October 19, 2012 - Federal agents convinced a naĂŻve, violence-inclined 21-year-old Bangladeshi that he was a member of Â“al-Qaeda,Â” giving the dupe fake bombs to blow up the Federal Reserve Bank of New York
before swarming in and arresting him on October 17. As has become typical, government officials scrambled to put out press releases patting themselves on the back for their work protecting the Â“Homeland.Â”
In reality, however, there was no al-Qaeda, there was no threat, there were no bombs, and the only alleged Â“plotÂ” the FBI Â“foiledÂ” was the one it helped hatch with its dupe, Quazi Mohammad Rezwanul Ahsan Nafis. Like the vast majority of recent domestic Â“terrorÂ” schemes against the United States, the latest supposed Â“operationÂ” was essentially run by authorities from start to finish.
Â“It is important to emphasize that the public was never at risk in this case, because two of the defendantÂ’s Â‘accomplicesÂ’ were actually an FBI source and an FBI undercover agent,Â” Acting Assistant FBI Director Mary Galligan admitted in a press release celebrating the arrest. Â“The FBI continues to place the highest priority on preventing acts of terrorism.Â”
Quazi Mohammad Rezwanul Ahsan Nafis
(seen in Bangladesh
in an undated family photo), a Bangladeshi man with alleged al-Qaeda links has been arrested in New York on charges of trying to use a 1,000 pound bomb to destroy the cityÂ’s Federal Reserve building.
The criminal complaint filed in U.S. District Court also confirmed that authorities gave their dupe bogus explosives to carry out the bogus attack. "The material that purported to be the explosive material was actually inert and posed no threat to the safety of the public," the document confirmed, fueling more criticism of the governmentÂ’s terror-war tactics that include cultivating terrorists and supplying all their terror needs.
The apparently dim-witted young man from Bangladesh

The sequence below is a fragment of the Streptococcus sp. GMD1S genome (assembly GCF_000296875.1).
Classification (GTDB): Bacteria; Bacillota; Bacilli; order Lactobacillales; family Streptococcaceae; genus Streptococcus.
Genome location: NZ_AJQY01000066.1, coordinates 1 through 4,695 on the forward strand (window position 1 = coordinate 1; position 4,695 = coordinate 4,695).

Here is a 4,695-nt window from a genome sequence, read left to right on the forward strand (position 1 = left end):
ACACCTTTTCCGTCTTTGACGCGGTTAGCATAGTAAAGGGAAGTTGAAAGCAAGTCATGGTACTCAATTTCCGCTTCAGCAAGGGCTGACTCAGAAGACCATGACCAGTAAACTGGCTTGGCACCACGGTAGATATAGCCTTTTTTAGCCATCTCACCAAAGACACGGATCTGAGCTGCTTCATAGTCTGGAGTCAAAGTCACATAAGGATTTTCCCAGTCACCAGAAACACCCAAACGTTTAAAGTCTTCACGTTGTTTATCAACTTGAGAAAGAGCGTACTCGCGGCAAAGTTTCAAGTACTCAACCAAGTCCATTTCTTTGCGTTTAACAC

was in the United States
on a student visa when he allegedly tried to find others to join him in carrying out an attack. According to the criminal complaint, he miraculously managed to find an FBI source to help on his mission. The confidential informant promptly introduced him to government agents who promised to assist.
Â“I donÂ’t want something thatÂ’s like, small,Â” Nafis allegedly told an undercover agent who was posing as an al-Qaeda member and wearing a recording device. Â“I just want something big. Something very big. Very, very, very, very big, that will shake the whole country.Â” He was apparently hoping to Â“destroy AmericaÂ” with an attack
that would bring Muslims closer to running Â“the whole world.Â”
Despite claiming to have Â“connections,Â” authorities had to convince Nafis that he really was part of al-Qaeda. "The thing that I want to ask you about is that, the thing IÂ’m doing, is it under al-Qaeda?" the confused would-be Â“terroristÂ” asked one of his government handlers. The unidentified undercover law-enforcement officer assured the bewildered dupe that the attack would indeed be for Â“al-Qaeda.Â”
In numerous similar setups where the FBI has persuaded dupes to help plot Â“terrorÂ” attacks, the government offered big money in an effort to get the schemes off the ground. It remains unclear whether Nafis was given any cash reward for his Â“services.Â” However, most everything else was supplied by law enforcement Â— including the bogus bombs.
A suspected terrorist parked a van packed with what he thought was a 1,000-pound bomb next to the Federal Reserve building in Lower Manhattan
and tried to detonate it Wednesday morning before he was arrested in a terror sting operation, authorities said.
The suspect, 21-year-old Quazi Mohammad Rezwanul Ahsan Nafis, is a Bangladeshi national who came to the U.S. on a student visa in January for the specific purpose of launching a terror attack here, authorities said. He allegedly told an undercover agent last month that he hoped the attack would disrupt the presidential election, saying "You know what, this election might even stop," according to the criminal complaint against him.
"He clearly had the intent of creating mayhem here," Police Commissioner Ray Kelly told reporters Wednesday, saying his actions went "way past aspirational."
The complaint said Nafis wrote a statement claiming responsibility for what he thought would be the Fed attack, saying he wanted to "destroy America" by going after its economy. He referred to "our beloved Sheikh Osama bin Laden" in the statement, which was stored on a thumb drive.
He also proposed various other targets beyond the Fed building at 33 Liberty St., just blocks from the World Trade Center site, prosecutors said. He considered targeting a "high-ranking U.S. official" as well as the New York Stock Exchange.
Kelly said he knew who the official was but refused to name the person, saying only that any details not in the complaint would be revealed in future court proceedings.
He allegedly sought out al-Qaida contacts to help him, unknowingly recruiting an FBI source in the process. At that point, the FBI and NYPD began monitoring him as he developed the plot, prosecutors said.
An undercover FBI agent posed as an al-Qaida facilitator, supplying him with 20 50-pound bags of what he thought were explosives to use in building his bomb. Nafis also visited the Lower Manhattan
site multiple times as he planned the attack, officials said.